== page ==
If you look at Deftones and believe they played a huge role in the creation of Nu-Metal, you wouldn’t be wrong. By time they got around to this album from 2003, coming off of the major commercial success of 2000’s White Pony, the easy thing to do would’ve been to release an album similar in style and sound, a White Pony Part 2, to capitalize commercially. Luckily for fans of Deftones, the band moved further away from the Nu-Metal genre, incorporating more moody, atmospheric songs as well some of their straightest Heavy Metal material to date.
Key Track: “Good Morning Beautiful”
6. Pearl Jam- Pearl Jam (2006)
Pearl Jam sound refreshed, energized, and aggressive. For Pearl Jam fans who prefer the harder rock sound, this album does not disappoint. Perhaps this is an example of a band going for an eponymous title because they believe it is a career defining album, or an album that perfectly represents the band as it is in that current time. Regardless, it is their strongest album since 1993’s Vs., and has the sound of a band firing on all cylinders.
Key Track: “World Wide Suicide”
5. Temple of the Dog- Temple of the Dog (1991)
Key Track: “Hunger Strike”
4. Sublime- Sublime (1996)
Sublime are a band that perfectly encapsulate the mid-90’s alternative music scene. Creating a sonic assault with a blend of ska, alternative, dub-step and even hip-hop, they sound like no band who preceded them. To this day, two decades since the release of the album, I dare you to listen to a rock formatted music radio station for an extended period of time and not hear “What I Got.” It is a huge song from a huge album from a band whose potential was cut short by the untimely death of frontman/guitarist Bradley Nowell.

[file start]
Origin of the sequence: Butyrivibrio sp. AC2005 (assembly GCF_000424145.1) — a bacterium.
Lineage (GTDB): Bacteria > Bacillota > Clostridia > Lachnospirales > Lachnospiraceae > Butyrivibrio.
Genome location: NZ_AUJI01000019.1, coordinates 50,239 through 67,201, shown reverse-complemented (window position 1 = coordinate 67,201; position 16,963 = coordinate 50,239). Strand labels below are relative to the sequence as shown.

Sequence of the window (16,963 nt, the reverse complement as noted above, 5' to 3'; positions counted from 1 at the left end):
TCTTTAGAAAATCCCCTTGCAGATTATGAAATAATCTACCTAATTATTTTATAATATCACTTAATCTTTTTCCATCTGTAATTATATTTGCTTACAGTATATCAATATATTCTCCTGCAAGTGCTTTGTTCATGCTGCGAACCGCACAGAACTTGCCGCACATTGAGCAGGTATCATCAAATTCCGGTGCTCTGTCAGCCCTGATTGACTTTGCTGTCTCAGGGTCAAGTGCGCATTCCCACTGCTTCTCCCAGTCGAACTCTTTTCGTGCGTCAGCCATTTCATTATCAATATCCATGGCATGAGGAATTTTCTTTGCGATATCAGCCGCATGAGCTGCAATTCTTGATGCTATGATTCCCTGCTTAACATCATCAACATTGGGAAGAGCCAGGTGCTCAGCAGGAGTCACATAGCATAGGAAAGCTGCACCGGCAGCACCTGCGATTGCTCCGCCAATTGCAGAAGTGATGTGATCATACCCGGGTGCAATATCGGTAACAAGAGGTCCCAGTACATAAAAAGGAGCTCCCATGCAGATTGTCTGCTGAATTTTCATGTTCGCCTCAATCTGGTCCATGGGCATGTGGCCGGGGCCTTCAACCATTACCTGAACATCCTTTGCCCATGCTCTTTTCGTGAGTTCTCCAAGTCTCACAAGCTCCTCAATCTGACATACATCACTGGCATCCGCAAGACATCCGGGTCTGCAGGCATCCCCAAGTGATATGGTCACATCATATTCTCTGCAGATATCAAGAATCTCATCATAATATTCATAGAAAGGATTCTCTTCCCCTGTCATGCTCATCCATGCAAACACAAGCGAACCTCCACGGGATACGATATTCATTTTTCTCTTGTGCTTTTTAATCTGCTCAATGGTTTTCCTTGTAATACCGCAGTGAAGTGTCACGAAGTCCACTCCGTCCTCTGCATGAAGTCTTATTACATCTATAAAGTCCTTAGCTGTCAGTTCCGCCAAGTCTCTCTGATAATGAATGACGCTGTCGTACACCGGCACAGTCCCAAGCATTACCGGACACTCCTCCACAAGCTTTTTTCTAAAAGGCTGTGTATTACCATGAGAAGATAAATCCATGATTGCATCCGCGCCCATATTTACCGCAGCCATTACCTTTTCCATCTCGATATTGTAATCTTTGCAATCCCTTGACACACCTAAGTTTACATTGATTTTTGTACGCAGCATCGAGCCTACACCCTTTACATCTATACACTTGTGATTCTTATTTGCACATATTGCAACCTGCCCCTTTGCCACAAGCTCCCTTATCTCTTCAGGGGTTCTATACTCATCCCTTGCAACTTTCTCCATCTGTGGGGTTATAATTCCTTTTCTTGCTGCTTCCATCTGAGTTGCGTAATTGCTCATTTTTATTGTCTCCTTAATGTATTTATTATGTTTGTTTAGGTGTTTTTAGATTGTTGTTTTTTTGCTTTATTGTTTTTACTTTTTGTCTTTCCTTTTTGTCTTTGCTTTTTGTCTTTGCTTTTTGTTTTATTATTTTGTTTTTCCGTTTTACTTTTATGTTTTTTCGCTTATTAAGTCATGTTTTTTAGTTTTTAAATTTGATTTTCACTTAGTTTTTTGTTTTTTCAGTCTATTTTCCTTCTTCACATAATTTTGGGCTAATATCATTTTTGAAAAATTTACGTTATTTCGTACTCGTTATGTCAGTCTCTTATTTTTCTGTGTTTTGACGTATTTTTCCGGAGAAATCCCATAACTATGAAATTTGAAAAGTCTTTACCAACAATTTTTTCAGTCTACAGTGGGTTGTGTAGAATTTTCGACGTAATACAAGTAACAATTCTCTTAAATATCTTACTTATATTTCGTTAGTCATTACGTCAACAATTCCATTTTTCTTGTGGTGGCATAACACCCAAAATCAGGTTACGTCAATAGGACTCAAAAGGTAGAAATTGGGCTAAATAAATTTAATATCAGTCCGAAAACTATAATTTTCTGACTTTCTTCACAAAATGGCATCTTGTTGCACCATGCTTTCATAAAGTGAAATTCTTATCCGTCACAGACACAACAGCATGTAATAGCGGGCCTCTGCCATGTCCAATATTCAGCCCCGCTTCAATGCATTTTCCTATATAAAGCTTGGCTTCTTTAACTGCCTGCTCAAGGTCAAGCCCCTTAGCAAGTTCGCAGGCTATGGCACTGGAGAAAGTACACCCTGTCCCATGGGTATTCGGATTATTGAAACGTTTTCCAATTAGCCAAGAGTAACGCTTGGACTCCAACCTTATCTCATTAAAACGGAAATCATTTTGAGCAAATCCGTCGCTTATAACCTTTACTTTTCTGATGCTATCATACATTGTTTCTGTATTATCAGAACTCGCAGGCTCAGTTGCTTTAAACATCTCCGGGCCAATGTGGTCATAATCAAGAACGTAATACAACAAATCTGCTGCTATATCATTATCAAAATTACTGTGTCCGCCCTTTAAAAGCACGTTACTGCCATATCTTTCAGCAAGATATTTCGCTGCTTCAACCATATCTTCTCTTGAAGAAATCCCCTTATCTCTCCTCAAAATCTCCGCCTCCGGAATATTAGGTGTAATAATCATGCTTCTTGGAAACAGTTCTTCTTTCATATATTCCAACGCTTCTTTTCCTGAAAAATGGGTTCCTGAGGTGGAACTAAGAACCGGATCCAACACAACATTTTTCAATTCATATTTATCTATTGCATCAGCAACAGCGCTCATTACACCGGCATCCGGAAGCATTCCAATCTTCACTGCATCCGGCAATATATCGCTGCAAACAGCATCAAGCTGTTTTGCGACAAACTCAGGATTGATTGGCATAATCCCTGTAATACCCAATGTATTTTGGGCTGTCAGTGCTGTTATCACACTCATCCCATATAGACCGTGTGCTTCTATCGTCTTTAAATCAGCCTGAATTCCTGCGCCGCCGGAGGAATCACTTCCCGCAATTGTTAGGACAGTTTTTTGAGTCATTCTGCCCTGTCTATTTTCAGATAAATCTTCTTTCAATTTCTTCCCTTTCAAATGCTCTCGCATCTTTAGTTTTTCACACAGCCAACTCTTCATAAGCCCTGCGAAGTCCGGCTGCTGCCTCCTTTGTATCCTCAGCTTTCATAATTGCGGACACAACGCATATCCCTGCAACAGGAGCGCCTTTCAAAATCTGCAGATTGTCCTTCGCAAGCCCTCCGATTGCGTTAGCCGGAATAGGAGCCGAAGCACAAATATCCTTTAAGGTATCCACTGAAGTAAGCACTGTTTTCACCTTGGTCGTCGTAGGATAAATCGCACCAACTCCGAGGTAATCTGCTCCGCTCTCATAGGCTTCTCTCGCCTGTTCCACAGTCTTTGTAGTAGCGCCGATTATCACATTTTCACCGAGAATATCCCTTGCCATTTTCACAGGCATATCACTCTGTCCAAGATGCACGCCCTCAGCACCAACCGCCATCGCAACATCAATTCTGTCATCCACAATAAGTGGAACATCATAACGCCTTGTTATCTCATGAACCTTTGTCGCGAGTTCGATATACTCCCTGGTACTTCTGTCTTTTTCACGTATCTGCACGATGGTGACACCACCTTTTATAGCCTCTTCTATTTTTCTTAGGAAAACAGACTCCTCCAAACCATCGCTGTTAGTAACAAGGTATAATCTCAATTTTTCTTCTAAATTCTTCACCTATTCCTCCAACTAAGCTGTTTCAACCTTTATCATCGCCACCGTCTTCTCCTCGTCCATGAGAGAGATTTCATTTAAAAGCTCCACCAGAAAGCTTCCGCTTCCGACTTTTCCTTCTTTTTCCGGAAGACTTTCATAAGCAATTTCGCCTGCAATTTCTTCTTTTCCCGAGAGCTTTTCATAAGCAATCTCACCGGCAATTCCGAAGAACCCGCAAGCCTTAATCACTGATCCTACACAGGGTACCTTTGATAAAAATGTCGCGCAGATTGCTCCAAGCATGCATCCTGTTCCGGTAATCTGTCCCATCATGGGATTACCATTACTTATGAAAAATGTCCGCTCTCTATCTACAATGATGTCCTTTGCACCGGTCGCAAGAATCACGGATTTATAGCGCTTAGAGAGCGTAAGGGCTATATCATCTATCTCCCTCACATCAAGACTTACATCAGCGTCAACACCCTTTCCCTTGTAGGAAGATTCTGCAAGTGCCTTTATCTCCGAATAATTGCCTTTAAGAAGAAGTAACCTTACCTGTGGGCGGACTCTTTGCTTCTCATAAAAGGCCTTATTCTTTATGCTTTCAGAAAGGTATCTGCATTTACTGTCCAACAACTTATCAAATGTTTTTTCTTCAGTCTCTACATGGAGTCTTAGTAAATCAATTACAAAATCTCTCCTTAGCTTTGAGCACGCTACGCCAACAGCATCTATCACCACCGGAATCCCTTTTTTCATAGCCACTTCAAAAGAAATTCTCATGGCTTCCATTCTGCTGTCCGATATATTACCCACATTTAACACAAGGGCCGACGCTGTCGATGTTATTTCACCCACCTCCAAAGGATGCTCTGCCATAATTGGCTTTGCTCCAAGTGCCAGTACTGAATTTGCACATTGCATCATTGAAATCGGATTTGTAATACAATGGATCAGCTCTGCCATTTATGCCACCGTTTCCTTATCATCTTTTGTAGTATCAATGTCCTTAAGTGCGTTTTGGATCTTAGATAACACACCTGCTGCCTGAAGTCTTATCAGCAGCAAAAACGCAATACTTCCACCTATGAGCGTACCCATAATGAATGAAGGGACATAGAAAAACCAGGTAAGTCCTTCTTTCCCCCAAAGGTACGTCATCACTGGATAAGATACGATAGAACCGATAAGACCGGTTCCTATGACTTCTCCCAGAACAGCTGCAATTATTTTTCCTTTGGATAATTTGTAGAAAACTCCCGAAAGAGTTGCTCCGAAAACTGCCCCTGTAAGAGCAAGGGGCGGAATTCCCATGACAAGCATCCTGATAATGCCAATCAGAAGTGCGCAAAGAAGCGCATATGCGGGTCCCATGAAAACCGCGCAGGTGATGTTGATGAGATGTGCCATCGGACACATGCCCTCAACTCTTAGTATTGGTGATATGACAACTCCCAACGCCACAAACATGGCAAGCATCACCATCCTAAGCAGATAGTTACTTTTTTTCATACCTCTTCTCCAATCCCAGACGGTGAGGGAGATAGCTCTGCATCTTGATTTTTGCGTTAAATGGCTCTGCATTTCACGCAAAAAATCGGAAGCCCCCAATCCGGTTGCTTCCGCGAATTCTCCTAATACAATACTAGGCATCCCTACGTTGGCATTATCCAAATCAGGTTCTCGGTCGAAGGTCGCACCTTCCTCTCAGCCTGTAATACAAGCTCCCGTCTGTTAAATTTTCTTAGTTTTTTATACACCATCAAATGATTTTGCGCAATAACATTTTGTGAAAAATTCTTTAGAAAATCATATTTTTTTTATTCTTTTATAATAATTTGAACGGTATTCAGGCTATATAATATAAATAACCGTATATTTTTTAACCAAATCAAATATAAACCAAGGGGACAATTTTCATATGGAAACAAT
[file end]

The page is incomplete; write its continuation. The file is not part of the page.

Key Track: “Garden Grove”
3. Foo Fighters- Foo Fighters (1995)
Following the death of Nirvana frontman Kurt Cobain, it would have been easy for drummer Dave Grohl to fade out of the public eye and live a quiet life. After all, he was the drummer for Nirvana. Luckily for everyone, Dave Grohl decided to do the most shocking thing a drummer can do; become the song-writing, guitar-wielding frontman of a band. The gamble paid off. Recorded nearly entirely by Grohl himself, the album went on to become a smash success on the back of singles “Big Me” and “I’ll Stick Around.”
Key Track: “For All The Cows”
2. Weezer- Weezer (1994)
Overdriven power chords with sing along melodies and Beach Boys-esque harmonies. These are the three key ingredients that make Weezer shine. With their Spike Jonze directed music video for “Buddy Holly,” Weezer injected themselves into pop culture ethos, playing at Al’s Diner with the cast of Happy Days. There is nothing wrong with keeping it simple and sticking to what works. And on this eponymous album (the first of four self-titled for the band) affectionately referred to as The Blue Album, Weezer had it working for them, creating the perfect sound of power-punk infused pop-rock.
Key Track: “My Name Is Jonas”
1. Rage Against The Machine- Rage Against The Machine (1992)
Innovative, powerful, and socially conscious, Rage Against The Machine exploded onto the scene with their eponymous 1992 debut. Funk, rock, and heavy metal infused, the sound the “guilty parties” created was ahead of their time. “Killing In The Name Of” serves as almost an anthem of sorts to the Lollapalooza generation; not to mention on the setlist of every bar-band-cover-band. A power trio with a rapper out front informing music listeners about social injustices and giving a voice to otherwise unheard of issues, their influence and legacy cannot be understated. This was the album that started it all.
Key Track: “Take The Power Back”